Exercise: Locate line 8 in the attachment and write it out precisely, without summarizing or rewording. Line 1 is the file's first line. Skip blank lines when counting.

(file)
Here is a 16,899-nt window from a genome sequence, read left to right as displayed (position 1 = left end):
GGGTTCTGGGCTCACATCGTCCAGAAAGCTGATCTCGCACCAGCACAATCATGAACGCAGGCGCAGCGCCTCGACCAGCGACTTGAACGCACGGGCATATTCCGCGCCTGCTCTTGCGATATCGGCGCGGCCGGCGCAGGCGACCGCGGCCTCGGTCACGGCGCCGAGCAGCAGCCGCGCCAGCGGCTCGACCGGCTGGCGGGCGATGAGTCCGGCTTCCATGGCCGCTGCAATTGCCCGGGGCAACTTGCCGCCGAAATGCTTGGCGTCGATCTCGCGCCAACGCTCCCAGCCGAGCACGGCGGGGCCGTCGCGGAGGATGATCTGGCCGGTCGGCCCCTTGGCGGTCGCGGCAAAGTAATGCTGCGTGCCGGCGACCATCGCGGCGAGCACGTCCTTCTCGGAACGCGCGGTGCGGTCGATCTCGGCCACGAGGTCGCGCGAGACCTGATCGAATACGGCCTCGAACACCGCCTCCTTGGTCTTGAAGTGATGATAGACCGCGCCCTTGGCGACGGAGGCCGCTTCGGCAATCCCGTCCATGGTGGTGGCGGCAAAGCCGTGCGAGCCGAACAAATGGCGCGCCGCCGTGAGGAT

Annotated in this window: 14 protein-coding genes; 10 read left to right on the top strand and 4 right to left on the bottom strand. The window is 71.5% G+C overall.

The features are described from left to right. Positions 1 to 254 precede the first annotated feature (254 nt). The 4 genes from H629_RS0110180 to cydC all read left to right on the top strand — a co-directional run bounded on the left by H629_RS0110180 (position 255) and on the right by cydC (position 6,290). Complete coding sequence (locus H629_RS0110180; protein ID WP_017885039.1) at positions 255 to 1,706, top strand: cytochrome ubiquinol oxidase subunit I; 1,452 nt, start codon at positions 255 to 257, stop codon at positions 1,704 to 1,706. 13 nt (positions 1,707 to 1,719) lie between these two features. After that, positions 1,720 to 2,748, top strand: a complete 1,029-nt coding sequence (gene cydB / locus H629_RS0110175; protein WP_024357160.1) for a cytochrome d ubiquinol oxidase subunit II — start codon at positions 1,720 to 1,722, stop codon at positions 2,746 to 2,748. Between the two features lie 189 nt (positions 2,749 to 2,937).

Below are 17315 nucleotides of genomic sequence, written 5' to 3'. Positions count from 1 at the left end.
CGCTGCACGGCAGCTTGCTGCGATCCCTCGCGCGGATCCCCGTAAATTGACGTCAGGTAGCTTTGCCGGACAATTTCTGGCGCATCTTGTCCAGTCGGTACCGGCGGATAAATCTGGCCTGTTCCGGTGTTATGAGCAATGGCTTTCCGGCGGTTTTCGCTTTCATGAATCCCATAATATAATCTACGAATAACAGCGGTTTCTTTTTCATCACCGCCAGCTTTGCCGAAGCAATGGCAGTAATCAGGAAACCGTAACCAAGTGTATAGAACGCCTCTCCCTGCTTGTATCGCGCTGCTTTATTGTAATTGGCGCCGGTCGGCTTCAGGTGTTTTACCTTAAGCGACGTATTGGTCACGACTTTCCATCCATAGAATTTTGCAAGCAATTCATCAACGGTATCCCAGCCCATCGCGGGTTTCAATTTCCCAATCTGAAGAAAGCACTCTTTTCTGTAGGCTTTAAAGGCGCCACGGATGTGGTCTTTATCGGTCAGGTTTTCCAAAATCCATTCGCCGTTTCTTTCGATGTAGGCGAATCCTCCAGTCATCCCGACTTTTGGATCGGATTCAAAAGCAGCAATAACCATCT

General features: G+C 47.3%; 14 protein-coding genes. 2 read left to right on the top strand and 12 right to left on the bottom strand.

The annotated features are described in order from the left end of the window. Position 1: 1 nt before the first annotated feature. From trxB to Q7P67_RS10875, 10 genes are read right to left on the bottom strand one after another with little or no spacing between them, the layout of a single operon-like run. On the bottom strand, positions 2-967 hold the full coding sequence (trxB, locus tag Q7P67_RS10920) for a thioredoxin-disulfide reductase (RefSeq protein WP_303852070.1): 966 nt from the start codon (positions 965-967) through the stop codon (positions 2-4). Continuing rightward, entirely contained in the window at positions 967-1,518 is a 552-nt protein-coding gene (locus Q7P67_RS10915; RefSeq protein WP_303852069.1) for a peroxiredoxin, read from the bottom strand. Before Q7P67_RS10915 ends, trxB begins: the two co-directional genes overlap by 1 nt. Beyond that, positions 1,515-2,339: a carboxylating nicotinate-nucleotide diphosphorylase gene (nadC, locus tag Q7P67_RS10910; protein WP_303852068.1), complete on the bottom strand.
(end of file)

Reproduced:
The annotated features are described in order from the left end of the window. Position 1: 1 nt before the first annotated feature. From trxB to Q7P67_RS10875, 10 genes are read right to left on the bottom strand one after another with little or no spacing between them, the layout of a single operon-like run. On the bottom strand, positions 2-967 hold the full coding sequence (trxB, locus tag Q7P67_RS10920) for a thioredoxin-disulfide reductase (RefSeq protein WP_303852070.1): 966 nt from the start codon (positions 965-967) through the stop codon (positions 2-4). Continuing rightward, entirely contained in the window at positions 967-1,518 is a 552-nt protein-coding gene (locus Q7P67_RS10915; RefSeq protein WP_303852069.1) for a peroxiredoxin, read from the bottom strand. Before Q7P67_RS10915 ends, trxB begins: the two co-directional genes overlap by 1 nt. Beyond that, positions 1,515-2,339: a carboxylating nicotinate-nucleotide diphosphorylase gene (nadC, locus tag Q7P67_RS10910; protein WP_303852068.1), complete on the bottom strand.